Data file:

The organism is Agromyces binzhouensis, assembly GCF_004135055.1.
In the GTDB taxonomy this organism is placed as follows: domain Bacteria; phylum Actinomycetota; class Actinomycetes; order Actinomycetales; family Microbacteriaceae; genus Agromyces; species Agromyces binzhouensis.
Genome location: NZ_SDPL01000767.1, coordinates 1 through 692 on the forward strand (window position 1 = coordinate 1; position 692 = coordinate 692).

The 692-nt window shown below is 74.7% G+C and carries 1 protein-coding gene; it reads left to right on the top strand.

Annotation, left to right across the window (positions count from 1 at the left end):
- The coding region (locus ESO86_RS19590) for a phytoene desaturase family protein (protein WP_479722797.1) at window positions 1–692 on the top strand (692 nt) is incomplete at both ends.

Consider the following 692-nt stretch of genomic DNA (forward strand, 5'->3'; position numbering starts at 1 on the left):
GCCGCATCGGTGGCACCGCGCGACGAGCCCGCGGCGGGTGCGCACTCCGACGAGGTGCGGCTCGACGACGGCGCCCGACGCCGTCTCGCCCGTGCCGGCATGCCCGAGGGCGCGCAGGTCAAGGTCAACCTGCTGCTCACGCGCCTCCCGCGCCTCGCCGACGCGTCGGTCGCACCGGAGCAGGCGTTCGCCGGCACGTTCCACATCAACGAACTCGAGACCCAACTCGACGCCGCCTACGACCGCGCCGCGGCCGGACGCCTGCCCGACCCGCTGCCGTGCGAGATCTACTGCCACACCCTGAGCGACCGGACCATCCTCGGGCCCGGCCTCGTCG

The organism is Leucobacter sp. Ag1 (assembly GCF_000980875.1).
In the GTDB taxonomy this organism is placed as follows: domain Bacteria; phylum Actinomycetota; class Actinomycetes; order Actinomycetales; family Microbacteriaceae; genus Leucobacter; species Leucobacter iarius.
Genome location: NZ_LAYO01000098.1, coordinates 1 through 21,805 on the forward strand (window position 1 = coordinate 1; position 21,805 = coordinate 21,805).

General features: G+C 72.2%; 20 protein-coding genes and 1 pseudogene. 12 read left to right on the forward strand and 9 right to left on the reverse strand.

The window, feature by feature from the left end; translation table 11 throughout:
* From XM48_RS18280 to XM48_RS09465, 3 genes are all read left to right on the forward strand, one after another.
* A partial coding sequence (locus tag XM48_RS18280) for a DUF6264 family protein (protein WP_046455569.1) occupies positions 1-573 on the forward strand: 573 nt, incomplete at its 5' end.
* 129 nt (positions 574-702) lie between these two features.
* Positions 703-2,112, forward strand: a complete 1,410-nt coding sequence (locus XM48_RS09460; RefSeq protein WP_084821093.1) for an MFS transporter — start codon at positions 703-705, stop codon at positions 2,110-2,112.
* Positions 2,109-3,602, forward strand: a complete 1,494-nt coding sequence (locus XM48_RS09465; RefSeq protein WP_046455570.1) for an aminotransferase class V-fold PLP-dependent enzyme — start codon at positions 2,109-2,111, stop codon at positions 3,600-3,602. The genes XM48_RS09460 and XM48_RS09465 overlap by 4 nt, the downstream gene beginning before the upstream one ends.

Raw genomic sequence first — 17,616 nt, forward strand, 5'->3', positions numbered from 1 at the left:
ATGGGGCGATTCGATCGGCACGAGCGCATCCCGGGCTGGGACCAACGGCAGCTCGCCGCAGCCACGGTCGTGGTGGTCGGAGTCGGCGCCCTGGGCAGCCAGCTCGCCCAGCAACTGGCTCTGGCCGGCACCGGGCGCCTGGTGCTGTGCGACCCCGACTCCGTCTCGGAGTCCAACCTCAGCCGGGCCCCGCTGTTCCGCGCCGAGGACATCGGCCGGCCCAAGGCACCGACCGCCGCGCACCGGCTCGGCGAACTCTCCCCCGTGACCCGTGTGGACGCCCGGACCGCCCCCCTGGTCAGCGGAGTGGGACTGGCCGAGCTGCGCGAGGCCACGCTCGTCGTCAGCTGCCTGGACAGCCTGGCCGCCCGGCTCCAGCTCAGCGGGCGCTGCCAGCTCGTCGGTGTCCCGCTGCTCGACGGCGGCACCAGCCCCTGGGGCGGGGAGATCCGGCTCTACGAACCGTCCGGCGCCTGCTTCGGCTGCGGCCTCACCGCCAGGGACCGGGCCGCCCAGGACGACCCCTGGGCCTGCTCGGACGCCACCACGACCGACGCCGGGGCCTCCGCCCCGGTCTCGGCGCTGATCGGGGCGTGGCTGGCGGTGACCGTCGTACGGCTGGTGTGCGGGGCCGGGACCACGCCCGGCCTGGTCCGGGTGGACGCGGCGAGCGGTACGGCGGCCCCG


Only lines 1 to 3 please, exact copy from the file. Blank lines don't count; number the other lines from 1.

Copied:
The organism is Agromyces binzhouensis, assembly GCF_004135055.1.
In the GTDB taxonomy this organism is placed as follows: domain Bacteria; phylum Actinomycetota; class Actinomycetes; order Actinomycetales; family Microbacteriaceae; genus Agromyces; species Agromyces binzhouensis.
Genome location: NZ_SDPL01000767.1, coordinates 1 through 692 on the forward strand (window position 1 = coordinate 1; position 692 = coordinate 692).